Are you ready to be an Aid Worker?

Working and living conditions in the field vary depending on the location, the type of deployment and the humanitarian circumstances. While on a delegate deployment you may work without many of the comforts, support network and basic infrastructure to which you are accustomed. The following questions may not be true for every delegate deployment, but are meant as a guide to help in assessing your readiness to work and live as a delegate.

Our aid workers work alongside staff from a range of cultures, ethnicities, professional and personal backgrounds and must respect and adapt to different cultures and work styles. They face unfamiliar situations, ambiguous information and may be working without direct or readily available supervision. They may be required to work long hours for days or weeks at a time, especially in emergency situations.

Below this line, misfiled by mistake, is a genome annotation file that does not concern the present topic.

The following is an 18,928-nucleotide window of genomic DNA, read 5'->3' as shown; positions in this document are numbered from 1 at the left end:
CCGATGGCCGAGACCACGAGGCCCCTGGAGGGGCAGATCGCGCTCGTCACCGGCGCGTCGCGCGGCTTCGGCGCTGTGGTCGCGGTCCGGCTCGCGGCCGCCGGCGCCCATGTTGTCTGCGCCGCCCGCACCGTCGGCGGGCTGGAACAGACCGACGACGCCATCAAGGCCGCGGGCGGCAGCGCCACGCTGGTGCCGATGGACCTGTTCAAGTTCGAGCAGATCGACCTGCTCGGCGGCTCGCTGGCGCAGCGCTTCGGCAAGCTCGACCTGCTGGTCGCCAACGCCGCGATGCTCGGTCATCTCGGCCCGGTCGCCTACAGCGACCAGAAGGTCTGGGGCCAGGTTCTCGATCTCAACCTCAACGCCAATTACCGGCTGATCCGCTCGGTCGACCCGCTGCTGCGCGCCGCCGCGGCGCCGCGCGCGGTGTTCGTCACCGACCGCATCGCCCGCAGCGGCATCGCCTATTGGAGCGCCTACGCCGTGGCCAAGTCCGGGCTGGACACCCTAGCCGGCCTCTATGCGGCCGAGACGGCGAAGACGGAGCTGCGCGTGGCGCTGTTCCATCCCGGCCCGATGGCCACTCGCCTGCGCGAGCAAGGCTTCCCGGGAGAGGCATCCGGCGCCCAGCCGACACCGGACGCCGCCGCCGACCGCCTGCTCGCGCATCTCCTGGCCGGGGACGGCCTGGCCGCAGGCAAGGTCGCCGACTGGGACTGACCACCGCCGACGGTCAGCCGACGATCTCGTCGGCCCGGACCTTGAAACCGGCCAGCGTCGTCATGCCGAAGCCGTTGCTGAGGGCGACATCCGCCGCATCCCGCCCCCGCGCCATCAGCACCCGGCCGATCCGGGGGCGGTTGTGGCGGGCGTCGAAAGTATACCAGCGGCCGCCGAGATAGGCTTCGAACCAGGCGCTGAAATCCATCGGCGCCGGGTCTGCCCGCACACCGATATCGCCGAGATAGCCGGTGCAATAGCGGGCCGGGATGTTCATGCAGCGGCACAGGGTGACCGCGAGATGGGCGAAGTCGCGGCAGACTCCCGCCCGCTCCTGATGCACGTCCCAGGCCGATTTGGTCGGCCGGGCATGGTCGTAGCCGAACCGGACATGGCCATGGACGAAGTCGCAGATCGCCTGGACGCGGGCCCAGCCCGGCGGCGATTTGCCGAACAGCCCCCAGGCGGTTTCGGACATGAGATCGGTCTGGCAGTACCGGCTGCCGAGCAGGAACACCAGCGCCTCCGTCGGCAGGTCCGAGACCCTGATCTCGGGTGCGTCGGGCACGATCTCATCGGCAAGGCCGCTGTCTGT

• Do I have the required professional qualifications and specialist skills relevant to the role and work experience (including working in humanitarian aid in a developing country, with remote Australian communities or with displaced or vulnerable people)?
  • Do I thrive when working in a multi-cultural environment and accept the challenge of adapting to different cultures and work styles? Can I work/live with people whose heritage, values, beliefs etc. are different from my own?
  • Do I set realistic goals? Can I handle failure as well as success? Can I stay focused on the tasks at hand when faced with many other unmet and compelling needs?